We have written about content and site performance previously. Another measure to be considered is the User Experience. How the site looks and works with the website visitor/user.
Websites used to look like the pages of a book, just on your screen. Pages were full of text with only a bit of colour here and there, with hyperlinked text leading to more content. Browsers and code have improved, making everything more attractive and accessible. Now websites are modern, decorative and interactive.
The User Experience is defined as how the user interacts with the website, its services, products and designs.
What does the user want?
That question is what you need to find out by asking your ideal customers what their ideal site would be. What would catch their eye? What would present the information in the easiest way possible? What does the site need to offer? What should the look of the site be? These sorts of questions will help you design and create a site that users spend time on.
Your aim should be to provide a good user experience that offers quick answers/solutions/products and tuned navigation within the site. This should be combined with branding, and be mindful of readability (colours, text size etc.)
Websites such as Google and Netflix have very easy to navigate pages that guide users to where they need to go to complete the task they came for. The use of buttons, colour, and text makes it very clear where they need to go to search and sign in on their website.
Visibility of Content
You do not want anything to stop your user from seeing the content on your website, so the placement of Menus, Disclaimers or Email Subscriptions is essential.
If you find yourself on a website that bombards you with pop up after pop up, they will leave your website. Don’t make it difficult for your users to find what they came to look for. Make it clear and obvious to find the page – they have found your site for a reason.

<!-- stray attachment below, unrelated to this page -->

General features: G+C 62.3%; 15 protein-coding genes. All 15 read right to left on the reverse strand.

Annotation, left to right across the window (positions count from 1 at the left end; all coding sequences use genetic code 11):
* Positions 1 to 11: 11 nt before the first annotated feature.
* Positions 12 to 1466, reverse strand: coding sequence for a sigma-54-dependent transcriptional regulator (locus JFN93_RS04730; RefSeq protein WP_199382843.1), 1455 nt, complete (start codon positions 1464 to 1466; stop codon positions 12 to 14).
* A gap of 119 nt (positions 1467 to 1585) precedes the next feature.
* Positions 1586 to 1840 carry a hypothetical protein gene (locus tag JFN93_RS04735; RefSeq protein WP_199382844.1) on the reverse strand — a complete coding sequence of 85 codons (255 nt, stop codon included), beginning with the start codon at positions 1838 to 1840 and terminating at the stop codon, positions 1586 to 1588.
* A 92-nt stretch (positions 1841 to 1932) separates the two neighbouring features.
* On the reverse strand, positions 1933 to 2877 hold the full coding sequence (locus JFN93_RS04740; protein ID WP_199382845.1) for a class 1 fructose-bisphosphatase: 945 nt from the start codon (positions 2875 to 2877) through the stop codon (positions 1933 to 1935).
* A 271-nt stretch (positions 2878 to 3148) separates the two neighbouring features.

If it takes too long to jump from one page to another, they will leave your site. Often website speed is measured looking at the home page, but speed also applies when navigating around the site. For example, if a link from one page to another takes too long, the user may abandon the visit and go back to Google.
Make sure that your website text and interactive elements load before the images, as these are where the delays tend to happen. This will give the user the perception they have loaded the website as they are occupied by reading the text, rather than staring at a blank screen.
Implement lazy load optimisation – this can also help with your loading times; it will defer the loading of content until the user reaches that part reducing the loading times that the user must sit through.
An excellent example of a company that capitalises from an intuitive and positive user experience is Apple. The user experience, as simple as it may be, is integrated throughout to make for many products and services that help users in their day-to-day life. The UX is consistent and runs through products, documentation and websites.
The user experience you give your website visitors can leave a lasting impression, and when they’ve left your website, you want them to have the right impression of you and your business.